Many docs wait anxiously for their tax return to be done. They have no idea if they’ll owe, or how much. If they owe a lot, they scramble to come up with the cash, then worry the same thing will happen next year.
This is especially common for doctors who work locum tenens. Since locums docs are independent contractors, the agency doesn’t withhold taxes from your pay. Instead, you must make tax payments on your own during the year. If you don’t know how much to pay when, it’s really hard to plan your cash flow.
The key to avoiding tax surprises is to project your taxes in advance. You’ll know what to expect, and know you’re paying the least tax possible.
Projecting your taxes benefits you in many ways. You’ll avoid surprises on April 15th, know how much tax to pay when, and have a baseline to plan against.
How To Project Your Taxes
To project your taxes, start with last year’s tax return, then change assumptions as needed for the new year.
Start With Last Year’s Return
Always start with last year’s return. If this year’s income and deductions will be similar to last year, and there are no major tax law changes, then you’re done. Last year is a good projection for this year.
Adjust Assumptions For The New Year
If anything is changing materially this year, then make a copy of last year’s return and build this year as a new scenario. If you do your own taxes, TurboTax won’t be updated for this year yet, so it will think you’re preparing another return for last year. That’s OK.
This year could bring changes to income, deductions, and/or tax payments you’ll make. For example:
- Income: Up? Down? More 1099? More W-2? How about your partner if you file jointly?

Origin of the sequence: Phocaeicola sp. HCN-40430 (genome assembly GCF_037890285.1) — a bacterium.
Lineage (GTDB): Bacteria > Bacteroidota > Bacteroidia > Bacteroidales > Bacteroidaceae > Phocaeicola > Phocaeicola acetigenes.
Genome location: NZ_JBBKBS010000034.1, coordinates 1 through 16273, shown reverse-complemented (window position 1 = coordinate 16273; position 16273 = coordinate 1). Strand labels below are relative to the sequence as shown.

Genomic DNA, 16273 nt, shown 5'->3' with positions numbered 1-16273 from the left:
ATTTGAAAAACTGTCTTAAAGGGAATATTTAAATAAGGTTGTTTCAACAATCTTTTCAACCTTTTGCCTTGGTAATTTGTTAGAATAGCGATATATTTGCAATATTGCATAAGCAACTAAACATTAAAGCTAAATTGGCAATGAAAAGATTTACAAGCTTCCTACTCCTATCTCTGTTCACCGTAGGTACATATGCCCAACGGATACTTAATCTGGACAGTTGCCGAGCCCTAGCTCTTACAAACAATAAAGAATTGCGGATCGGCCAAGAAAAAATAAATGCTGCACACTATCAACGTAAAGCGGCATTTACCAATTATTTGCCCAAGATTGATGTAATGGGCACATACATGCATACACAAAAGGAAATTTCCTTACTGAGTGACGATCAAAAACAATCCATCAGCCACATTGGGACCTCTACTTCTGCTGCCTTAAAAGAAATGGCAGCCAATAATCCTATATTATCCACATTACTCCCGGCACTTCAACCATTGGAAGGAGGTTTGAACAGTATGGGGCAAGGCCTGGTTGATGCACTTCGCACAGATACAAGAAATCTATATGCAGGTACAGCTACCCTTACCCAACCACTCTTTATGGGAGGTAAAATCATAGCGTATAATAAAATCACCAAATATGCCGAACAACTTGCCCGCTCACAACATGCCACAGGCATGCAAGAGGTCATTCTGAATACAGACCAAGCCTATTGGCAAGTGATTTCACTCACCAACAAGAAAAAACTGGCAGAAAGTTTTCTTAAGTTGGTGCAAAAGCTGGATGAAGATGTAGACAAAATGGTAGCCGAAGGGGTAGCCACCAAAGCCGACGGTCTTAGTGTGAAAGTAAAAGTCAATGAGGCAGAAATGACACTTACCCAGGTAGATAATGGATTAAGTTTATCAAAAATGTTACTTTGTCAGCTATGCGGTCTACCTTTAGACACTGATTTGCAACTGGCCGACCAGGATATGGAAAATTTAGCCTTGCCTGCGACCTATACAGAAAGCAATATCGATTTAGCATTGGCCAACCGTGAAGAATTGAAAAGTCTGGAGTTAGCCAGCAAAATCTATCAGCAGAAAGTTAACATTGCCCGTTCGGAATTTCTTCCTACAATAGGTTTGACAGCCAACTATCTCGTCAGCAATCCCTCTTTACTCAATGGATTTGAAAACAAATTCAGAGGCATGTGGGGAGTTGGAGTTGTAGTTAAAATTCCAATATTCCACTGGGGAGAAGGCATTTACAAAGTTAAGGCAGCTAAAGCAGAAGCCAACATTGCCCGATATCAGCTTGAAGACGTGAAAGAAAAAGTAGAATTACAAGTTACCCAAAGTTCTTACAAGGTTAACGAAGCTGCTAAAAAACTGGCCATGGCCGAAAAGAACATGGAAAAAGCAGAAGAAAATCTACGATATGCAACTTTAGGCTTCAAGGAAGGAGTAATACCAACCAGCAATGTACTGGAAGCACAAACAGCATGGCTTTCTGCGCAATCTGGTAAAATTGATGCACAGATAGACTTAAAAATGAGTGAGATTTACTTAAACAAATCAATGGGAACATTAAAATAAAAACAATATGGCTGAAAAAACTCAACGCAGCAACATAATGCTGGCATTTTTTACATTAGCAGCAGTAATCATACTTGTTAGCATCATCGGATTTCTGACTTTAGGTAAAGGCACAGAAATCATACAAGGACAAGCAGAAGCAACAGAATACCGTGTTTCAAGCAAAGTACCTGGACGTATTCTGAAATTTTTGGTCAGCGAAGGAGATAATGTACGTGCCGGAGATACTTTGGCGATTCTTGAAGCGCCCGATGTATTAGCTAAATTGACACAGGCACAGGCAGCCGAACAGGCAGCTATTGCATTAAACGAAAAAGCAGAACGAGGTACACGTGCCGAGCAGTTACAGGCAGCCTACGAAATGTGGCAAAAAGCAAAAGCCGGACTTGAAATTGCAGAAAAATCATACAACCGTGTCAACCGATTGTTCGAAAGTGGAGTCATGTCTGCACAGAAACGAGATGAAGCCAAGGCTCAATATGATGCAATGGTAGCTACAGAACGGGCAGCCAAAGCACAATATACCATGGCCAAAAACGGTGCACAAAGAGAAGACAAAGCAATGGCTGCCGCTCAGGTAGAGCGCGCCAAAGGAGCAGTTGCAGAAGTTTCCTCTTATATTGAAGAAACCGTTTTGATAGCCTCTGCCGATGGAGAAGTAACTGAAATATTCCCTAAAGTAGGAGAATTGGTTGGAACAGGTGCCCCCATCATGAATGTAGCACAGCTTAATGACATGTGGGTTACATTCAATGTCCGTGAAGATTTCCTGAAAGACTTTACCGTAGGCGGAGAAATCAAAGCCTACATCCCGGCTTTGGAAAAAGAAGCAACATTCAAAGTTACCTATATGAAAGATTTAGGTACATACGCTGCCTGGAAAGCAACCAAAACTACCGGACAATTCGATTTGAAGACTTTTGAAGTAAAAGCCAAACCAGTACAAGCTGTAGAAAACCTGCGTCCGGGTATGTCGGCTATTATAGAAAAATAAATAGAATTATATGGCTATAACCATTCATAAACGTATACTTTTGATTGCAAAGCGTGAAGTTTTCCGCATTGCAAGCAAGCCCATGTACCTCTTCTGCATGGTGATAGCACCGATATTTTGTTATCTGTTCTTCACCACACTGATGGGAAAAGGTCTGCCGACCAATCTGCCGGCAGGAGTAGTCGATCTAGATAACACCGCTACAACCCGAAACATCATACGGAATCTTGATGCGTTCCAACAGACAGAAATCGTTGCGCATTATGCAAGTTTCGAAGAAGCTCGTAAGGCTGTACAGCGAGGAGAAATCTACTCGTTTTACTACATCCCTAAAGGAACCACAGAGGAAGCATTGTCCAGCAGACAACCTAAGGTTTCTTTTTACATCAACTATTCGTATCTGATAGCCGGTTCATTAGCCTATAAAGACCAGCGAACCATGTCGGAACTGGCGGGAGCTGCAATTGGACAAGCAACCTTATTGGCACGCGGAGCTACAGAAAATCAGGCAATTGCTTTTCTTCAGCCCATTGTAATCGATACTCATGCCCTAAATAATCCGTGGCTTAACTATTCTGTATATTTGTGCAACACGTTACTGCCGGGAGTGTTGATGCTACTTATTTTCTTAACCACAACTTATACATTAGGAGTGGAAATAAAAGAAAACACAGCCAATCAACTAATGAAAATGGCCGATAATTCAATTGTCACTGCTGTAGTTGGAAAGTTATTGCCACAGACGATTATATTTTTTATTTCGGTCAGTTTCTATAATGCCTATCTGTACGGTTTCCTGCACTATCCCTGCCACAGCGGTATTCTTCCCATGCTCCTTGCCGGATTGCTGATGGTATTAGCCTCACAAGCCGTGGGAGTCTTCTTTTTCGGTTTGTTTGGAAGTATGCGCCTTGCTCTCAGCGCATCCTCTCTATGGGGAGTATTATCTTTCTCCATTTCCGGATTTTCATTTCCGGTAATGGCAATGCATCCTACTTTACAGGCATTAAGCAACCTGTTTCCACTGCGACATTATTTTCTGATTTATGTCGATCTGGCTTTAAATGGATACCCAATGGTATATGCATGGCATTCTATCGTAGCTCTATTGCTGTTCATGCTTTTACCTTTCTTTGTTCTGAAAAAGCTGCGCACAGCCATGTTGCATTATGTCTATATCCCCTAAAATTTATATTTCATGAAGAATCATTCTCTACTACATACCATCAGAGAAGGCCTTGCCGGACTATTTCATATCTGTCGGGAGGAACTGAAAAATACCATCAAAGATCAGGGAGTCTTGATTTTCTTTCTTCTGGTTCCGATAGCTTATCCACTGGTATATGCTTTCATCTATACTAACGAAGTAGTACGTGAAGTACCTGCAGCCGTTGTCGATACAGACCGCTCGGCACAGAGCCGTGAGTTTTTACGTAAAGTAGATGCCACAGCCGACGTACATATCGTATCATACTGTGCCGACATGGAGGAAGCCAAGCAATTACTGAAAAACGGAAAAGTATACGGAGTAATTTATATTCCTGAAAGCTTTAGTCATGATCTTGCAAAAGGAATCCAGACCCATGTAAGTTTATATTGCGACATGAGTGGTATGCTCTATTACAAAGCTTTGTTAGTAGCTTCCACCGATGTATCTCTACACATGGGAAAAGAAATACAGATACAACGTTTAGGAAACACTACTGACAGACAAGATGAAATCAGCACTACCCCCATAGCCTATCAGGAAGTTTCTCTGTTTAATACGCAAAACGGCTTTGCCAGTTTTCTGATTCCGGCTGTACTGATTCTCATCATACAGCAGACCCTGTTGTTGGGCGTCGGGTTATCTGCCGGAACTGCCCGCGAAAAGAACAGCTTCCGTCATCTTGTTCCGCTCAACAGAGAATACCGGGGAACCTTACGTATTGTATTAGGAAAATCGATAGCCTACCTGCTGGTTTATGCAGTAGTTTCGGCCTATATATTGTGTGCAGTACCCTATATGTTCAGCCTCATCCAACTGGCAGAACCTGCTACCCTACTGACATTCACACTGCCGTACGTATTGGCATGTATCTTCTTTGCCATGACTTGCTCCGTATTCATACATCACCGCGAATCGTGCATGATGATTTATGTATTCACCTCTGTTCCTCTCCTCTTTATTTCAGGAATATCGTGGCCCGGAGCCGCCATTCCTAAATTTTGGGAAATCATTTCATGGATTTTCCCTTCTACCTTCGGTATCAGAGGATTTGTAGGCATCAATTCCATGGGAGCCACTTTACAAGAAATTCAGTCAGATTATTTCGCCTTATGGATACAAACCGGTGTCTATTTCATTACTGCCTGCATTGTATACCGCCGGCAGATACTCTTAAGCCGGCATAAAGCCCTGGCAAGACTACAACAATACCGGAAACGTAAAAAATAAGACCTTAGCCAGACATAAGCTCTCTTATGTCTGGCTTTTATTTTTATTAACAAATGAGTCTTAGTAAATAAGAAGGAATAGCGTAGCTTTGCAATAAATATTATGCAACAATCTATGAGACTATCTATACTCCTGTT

- Deductions: Expenses up? Down? Any change in retirement contributions? Self-employed health insurance deduction?
- Tax payments: Any change in withholding on W-2 income? How much estimated tax will you pay this year on 1099 income?
Be conservative: project your income high and your deductions low.
If you’re not sure how many shifts you’ll work this year, assume high until you know otherwise. Later in the year, when you have a better idea of your actual earnings, you can update your tax projection.
Hiring a Professional
If you don’t use an accountant, your financial advisor should do your tax planning. If you use an accountant, your financial advisor should work closely with that person. Your advisor can still do your tax planning if your accountant just prepares your tax return. If your advisor doesn’t provide these valuable tax-related services, you need a new advisor!
Don’t be like the countless docs who wait anxiously for their tax return to be done. Avoid surprises and know what you’ll owe in advance by doing annual tax planning.
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